Dark Matter and Dark Energy


Isabella Fernandes-Santinho, Writer

Our universe is big. Like really, really big, and it is growing larger every second. However, we actually don’t understand or know what most of the universe is made of. The known universe, Earth, the Sun, other planets, and stars are all composed of atoms. This “ordinary” or baryonic matter only makes up less than 5 percent of the universe. The rest of the universe is made up of this stuff that we can’t see and don’t really understand, known as dark matter and dark energy.

If we can’t see it, how do we even know it’s there in the first place?

Scientists have never directly seen dark matter. It is invisible to everything because it does not interact with baryonic matter and is invisible to light and radiation, so none of the modern instruments we have can see it. However, we can see the effects that it has on the universe.  Dark matter and dark energy have gravitational effects on galaxies and galaxy clusters. (A galaxy cluster is hundreds of galaxies bound together.) Dark matter and energy can distort and magnify light from nearby galaxies and can also affect the gravity of stars. We know that these strange occurrences are dark matter and dark energy because nothing else measurable in the universe can explain it. 

What is dark matter?

Dark matter makes up about 27% of the universe. We don’t really know what it is, but we do know what it is not. First, and most obviously, it is dark so it is not in the form of the planets and stars that we can see.  Second, it is not in the form of a  cloud of normal matter, the matter that is made of baryons. We know this because baryons absorb radiation and we would be able to sense that. We know that dark matter is not antimatter because if it was, we would see special gamma rays that are created when antimatter obliterates matter. (Antimatter is basically the arch-nemesis of matter and they do not get along. If they touch they both explode and create pure energy.)We also can rule out really big black holes (like galaxy-sized) because of the number of gravitational lenses that we see.

We do have two ideas about what dark matter could be.  Dark matter could be still made up of baryonic matter if it is tied with brown dwarfs (brown dwarfs are objects with a mass that is between the heaviest gas planets and the lightest stars) in small dense chunks of heavy elements. That possibility is known as massive compact halo objects, or “MACHOs”. The more likely possibility is that dark matter is not baryonic at all and that it is made up of more exotic particles like WIMPS (Weakly Interacting Massive Particles). (Scientists are great at naming things.)

What is dark energy?

Dark energy is even more mysterious than dark matter, even though it makes up about 68% of the universe. When scientists first discovered it in the 1990s, they were shocked. Before this discovery, physicists thought that over time, the expansion of the universe would slow down because of gravity. However, when they ran tests, they realized that the universe is actually growing faster than it was before. Scientists now think that the fast expansion of space is because of repulsive force generated by quantum fluctuations (temporary random change in the amount of energy in a point in space) in otherwise “empty” space. Scientists called this energy dark energy. (Because once again, scientists are really bad at naming things.)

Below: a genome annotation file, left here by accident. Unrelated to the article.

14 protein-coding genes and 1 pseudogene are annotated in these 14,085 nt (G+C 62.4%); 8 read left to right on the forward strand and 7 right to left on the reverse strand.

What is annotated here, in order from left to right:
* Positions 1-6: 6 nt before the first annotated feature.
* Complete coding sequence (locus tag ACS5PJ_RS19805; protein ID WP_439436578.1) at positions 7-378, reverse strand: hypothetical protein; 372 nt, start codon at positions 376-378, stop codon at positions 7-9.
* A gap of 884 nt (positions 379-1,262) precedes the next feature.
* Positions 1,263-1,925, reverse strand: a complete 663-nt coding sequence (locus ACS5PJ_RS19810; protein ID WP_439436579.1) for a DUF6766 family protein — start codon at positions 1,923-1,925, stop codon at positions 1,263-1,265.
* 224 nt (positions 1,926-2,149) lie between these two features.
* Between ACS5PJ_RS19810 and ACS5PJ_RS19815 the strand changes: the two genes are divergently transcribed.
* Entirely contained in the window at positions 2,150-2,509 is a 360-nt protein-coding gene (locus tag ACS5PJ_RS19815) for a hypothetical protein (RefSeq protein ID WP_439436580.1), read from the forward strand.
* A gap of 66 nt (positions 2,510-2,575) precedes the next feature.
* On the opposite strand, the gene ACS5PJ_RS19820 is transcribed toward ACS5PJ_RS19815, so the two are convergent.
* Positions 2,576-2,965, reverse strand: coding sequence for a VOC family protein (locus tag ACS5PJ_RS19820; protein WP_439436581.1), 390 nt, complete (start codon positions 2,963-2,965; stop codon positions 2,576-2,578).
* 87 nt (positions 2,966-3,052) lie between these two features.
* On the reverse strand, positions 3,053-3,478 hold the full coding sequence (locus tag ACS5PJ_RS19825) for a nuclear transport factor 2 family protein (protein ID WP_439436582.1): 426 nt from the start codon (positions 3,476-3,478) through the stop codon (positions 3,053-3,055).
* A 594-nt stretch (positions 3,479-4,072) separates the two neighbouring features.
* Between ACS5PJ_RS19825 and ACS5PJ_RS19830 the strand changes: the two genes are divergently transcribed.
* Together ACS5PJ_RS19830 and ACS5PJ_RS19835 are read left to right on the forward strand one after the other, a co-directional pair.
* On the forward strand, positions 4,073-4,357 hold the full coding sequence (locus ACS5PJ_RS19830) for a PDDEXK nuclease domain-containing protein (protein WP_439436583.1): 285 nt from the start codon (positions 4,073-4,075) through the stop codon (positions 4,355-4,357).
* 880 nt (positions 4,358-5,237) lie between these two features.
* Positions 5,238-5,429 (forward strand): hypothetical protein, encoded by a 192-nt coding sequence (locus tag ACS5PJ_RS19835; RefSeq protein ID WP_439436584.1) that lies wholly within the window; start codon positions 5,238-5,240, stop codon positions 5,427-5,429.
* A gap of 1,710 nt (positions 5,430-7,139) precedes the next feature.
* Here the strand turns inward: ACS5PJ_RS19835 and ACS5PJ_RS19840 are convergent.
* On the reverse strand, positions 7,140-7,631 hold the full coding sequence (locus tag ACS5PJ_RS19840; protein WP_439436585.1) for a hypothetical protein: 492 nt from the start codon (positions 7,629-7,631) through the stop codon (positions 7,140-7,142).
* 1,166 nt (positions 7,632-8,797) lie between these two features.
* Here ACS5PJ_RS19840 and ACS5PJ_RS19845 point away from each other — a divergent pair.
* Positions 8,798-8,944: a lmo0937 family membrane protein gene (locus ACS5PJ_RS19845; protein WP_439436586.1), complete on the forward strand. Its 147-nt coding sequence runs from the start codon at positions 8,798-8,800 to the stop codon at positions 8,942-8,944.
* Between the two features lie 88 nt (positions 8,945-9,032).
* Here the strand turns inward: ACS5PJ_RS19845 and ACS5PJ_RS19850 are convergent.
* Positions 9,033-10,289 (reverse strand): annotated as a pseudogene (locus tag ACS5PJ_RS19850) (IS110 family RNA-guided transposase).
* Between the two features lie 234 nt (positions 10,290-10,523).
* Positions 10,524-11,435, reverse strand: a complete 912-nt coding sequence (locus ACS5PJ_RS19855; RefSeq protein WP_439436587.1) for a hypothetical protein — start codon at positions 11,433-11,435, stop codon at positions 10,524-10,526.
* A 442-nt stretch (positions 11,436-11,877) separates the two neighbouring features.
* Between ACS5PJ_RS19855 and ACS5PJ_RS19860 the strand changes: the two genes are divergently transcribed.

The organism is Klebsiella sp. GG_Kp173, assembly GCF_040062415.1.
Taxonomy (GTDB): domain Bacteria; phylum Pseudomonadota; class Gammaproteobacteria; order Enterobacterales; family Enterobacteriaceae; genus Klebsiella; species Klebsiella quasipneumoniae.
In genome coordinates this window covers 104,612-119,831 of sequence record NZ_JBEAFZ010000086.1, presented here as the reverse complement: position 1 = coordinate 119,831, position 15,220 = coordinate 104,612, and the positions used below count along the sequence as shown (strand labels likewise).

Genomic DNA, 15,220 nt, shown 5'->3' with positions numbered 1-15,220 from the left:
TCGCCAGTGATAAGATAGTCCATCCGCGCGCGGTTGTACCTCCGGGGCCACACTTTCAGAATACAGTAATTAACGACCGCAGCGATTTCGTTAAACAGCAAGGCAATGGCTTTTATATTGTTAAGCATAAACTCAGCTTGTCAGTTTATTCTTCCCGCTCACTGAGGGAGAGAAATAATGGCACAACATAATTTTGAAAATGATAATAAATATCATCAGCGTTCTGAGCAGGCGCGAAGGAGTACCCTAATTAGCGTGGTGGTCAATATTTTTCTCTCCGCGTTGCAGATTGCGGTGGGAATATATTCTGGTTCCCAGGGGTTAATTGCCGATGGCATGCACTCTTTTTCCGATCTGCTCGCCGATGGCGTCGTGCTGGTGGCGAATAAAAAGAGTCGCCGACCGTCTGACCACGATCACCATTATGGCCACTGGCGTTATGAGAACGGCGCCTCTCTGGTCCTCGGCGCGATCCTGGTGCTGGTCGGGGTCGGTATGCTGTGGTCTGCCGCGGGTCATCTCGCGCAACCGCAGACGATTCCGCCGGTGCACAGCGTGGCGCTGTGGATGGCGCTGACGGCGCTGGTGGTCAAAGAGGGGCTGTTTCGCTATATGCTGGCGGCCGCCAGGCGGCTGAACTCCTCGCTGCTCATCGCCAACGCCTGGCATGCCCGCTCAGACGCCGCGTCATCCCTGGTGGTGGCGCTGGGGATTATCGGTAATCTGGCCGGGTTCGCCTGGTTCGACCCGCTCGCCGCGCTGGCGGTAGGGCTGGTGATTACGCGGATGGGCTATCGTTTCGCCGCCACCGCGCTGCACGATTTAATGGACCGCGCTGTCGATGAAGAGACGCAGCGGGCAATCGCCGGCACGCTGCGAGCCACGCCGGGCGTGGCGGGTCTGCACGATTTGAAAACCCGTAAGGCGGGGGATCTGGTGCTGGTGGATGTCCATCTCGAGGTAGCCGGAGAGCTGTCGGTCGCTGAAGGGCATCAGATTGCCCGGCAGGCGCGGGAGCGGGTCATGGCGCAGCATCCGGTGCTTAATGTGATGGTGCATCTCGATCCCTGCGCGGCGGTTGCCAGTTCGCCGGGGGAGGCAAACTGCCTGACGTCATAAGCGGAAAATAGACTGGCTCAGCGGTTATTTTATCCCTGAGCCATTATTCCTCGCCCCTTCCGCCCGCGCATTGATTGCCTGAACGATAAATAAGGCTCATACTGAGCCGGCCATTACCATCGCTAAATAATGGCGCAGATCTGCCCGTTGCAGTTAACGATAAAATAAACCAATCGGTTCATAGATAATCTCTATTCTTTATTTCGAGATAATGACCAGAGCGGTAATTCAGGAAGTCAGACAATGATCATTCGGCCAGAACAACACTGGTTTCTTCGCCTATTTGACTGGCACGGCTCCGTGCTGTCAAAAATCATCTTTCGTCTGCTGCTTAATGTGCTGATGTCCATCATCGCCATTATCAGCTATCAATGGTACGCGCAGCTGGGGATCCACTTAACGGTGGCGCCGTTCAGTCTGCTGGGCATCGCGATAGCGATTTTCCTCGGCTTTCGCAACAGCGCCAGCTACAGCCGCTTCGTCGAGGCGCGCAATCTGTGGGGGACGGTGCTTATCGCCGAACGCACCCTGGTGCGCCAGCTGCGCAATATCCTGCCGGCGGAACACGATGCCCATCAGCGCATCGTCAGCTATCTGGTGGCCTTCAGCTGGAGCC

Scientists really do not have a plausible explanation for dark energy yet. One theory is that dark energy is the fifth type of fundamental force, called quintessence, which fills the universe like a fluid. Scientists also point out that the known properties of dark matter match up with a cosmological constant, a mathematical Band-Aid of sorts that Albert Einstein added later to his theory of relativity to fit with the idea of a still universe. According to Einstein, the constant is a repulsive force that counteracts gravity, basically keeping the universe from collapsing on itself. (Which would not be good, to say the least.) However, Einstein later discarded the idea when it was revealed that the universe was not static. Now we know that the universe is accelerating in its expansion and we can add in dark energy as a cosmological constant, which would neatly explain how space-time is being stretched. However, this still does not explain why this force exists in the first place.


What is the difference?

Dark matter and dark energy are basically playing tug-of-war with the universe. Dark matter is trying to slow down the expansion of the universe while dark energy is trying to speed it up. Dark matter is like cement, pulling everything together because it interacts with gravity, but not with light. Dark energy is a repulsive force that is driving the expansion of the universe.

Why are they so important?

Dark matter and dark energy are super important because they make up about 95% percent of the universe. That’s a lot of matter and energy that we don’t really understand. If we can figure out what they are for and how they are created it could explain a lot of the universe. That’s a pretty big deal!

Now you’re not in the dark about dark matter and dark energy anymore.